Unfortunately, this has not helped RBS and since then the company has not gained the top slot for FX prime brokerage. That is filled by XTX Markets which is a non-bank market maker rather than a Tier 1 bank, which for the first time in history has not only gained the biggest market share for FX dealing in the world, but has hung onto the top slot for almost a year, usurping all of the banks.

RBS is not even in the top 10 in terms of market share, and its contemporaries are also taking a hit with giants sucha s UBS, Goldman Sachs, Deutsche Bank and HSBC having a far lower market share than non-bank entities Jump Trading and HC Tech, with Jump Trading and HC Tech in positions three and four respectively.

Yesterday, the company’s end of quarter results were published, and RBS experiened an eyewatering loss during the last quarter as a rush of PPI claims caused a £900 million cost to the lender’s balance sheet.

RBS reports an operating loss of £8 million for the nine months to the end of September 2019, a total contrast from the £961 million profit the bank made in the same period last year.

Unfortunately this time it is not just the back street antics of the high street banking division of RBS that caused the losses, because NatWest Markets, which is the very same entity that FX prime of prime brokerages would face, also contributed with a flagging performance.

Total income at NatWest Markets plunged by £419 million year on year to £150 million in the wake of flattening yield curves, however FinanceFeeds has close relationships with a large number of institutional trading firms across the world who are unimpressed with NatWest Markets as a Tier 1 liqudity provider and tend to avoid their service despite the company’s willingness to extend counterparty credit.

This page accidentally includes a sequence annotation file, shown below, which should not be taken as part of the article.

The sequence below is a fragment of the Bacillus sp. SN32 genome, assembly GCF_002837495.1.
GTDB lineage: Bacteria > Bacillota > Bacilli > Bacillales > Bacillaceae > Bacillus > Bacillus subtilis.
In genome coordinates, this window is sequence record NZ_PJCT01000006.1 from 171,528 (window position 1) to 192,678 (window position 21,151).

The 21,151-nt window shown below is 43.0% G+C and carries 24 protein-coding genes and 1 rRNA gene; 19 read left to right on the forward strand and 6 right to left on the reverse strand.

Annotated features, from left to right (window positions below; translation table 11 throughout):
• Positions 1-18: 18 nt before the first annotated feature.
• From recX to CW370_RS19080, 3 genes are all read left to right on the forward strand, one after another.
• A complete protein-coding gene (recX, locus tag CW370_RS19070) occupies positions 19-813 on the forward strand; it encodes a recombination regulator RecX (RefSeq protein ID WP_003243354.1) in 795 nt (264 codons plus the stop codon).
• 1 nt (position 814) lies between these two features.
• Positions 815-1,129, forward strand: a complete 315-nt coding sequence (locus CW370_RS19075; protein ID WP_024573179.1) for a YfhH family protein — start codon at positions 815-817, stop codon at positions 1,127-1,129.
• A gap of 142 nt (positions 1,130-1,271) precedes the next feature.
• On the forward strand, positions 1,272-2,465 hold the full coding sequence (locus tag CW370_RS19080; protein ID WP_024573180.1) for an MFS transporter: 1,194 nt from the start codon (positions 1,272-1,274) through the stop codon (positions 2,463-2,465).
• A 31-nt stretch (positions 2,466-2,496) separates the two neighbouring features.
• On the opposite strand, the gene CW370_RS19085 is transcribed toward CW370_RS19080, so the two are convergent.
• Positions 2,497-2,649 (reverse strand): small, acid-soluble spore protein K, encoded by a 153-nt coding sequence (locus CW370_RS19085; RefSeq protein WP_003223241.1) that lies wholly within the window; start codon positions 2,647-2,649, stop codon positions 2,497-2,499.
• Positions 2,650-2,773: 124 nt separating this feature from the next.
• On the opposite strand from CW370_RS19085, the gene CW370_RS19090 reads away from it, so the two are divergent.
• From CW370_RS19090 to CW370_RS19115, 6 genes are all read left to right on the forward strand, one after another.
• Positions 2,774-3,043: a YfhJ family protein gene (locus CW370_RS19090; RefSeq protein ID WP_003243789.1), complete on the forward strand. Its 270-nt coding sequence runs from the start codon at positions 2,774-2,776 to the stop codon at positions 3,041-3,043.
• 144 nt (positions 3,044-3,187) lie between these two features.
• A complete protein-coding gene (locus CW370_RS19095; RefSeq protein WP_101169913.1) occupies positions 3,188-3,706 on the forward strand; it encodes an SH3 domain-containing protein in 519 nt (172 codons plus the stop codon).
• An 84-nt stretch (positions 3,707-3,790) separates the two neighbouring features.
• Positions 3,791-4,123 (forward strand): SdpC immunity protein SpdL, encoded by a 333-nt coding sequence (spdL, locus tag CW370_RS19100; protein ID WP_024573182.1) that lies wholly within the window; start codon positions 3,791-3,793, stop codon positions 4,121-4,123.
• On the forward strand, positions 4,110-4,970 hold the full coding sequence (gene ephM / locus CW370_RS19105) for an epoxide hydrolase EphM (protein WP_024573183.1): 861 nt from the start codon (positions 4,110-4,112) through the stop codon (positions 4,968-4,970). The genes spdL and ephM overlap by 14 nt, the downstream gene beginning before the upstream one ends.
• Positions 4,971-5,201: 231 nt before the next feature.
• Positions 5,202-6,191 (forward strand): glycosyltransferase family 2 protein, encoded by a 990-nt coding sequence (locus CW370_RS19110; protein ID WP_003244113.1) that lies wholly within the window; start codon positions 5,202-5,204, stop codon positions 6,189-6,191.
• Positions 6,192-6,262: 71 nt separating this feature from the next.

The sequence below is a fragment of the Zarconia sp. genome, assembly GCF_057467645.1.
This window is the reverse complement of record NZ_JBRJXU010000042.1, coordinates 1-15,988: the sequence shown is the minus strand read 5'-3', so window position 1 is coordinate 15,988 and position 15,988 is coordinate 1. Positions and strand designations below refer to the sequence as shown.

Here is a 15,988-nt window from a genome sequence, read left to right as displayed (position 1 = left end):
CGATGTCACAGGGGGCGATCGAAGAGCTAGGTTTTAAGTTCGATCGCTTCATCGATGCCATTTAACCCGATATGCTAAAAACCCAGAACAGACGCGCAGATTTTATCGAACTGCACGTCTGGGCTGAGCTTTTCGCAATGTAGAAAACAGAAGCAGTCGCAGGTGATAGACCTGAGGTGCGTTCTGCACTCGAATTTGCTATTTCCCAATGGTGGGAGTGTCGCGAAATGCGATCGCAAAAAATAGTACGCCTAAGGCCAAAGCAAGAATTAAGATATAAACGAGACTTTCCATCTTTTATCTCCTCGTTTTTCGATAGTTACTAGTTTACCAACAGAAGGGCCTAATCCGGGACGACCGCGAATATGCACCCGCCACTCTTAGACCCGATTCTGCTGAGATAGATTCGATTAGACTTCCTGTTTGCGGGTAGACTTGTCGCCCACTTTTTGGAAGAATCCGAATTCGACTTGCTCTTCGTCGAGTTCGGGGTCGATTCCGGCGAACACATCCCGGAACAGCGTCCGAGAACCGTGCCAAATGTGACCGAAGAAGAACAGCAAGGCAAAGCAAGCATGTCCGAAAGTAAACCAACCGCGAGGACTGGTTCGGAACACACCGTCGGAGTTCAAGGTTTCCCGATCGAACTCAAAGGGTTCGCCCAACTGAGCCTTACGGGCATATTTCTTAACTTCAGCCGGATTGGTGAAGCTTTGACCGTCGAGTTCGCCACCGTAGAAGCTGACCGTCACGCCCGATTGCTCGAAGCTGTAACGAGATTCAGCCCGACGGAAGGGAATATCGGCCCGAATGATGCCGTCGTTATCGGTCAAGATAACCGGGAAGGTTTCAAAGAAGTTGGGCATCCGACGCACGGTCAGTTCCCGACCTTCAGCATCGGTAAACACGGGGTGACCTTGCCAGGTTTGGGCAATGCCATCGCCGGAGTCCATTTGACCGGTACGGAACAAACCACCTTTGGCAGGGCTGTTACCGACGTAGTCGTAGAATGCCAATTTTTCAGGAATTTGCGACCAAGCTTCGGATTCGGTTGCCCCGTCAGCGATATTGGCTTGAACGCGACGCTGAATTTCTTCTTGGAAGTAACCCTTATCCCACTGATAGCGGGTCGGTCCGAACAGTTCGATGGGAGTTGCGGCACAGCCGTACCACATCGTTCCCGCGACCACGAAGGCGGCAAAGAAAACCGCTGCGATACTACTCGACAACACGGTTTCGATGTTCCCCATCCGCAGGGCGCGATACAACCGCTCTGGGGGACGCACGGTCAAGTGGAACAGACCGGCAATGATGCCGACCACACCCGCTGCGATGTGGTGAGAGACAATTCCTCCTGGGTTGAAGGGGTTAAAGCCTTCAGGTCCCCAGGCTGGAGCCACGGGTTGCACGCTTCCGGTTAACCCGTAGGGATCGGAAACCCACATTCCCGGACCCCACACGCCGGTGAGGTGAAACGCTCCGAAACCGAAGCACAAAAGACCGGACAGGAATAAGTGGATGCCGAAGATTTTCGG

Most of the executives we speak to would rather put up the vast sums of capital required and go through the lengthy due diligence and continual monitoring that most other Tier 1 Prime Brokerages require in order to access what they consider to be a higher quality prime liquidity service that they can then pass on to their clients, be they brokers or hedge funds.

Thus, if this can be used as a yardstick, it is lack of demand and a lackluster product that has hampered NatWest Markets, whilst PPI claims has hit the retail banking division at parent company RBS.

The bank’s Common Equity Tier One capital ratio, a key measure for financial health, was 15.7 per cent during the last three months, falling from 16 per cent in the same period last year, so it is not at risk, however the reversal from almost a billion pounds in profit to an 8 million pound loss over the same period year on year is not comfortable reading for the board.

Conduct and litigation costs have hit £750 million for the third quarter of this year, bringing the year-to-date total up to £810 million.

New CEO Alison Rose begins her tenure next week, marking a milestone as she is the first female leader to have been elected CEO of a Tier 1 Bank, however she has this to face which is no easy task.

Perhaps the popularity of the non-bank market makers is easy to understand. They are specific to our industry, do not insist on using outdated single dealer platforms that force last look execution onto their liquidity takers who in turn would be in trouble if they did that to their clients (imagine the outrage if a prime of prime last looked its broker clients!) and do not end up in court for selling worthless insurance policies to senior citizens or get involved in aggressive expansion deals that break not only their own businesses but the taxpayers too.

Here’s a thought – Why do institutions still trust firms that make enormous losses and still give them enormous escrow capital to take counterparty credit from in order to risk client capital when trading? If a brokerage even had a $1 loss, nobody would trade.

Go figure!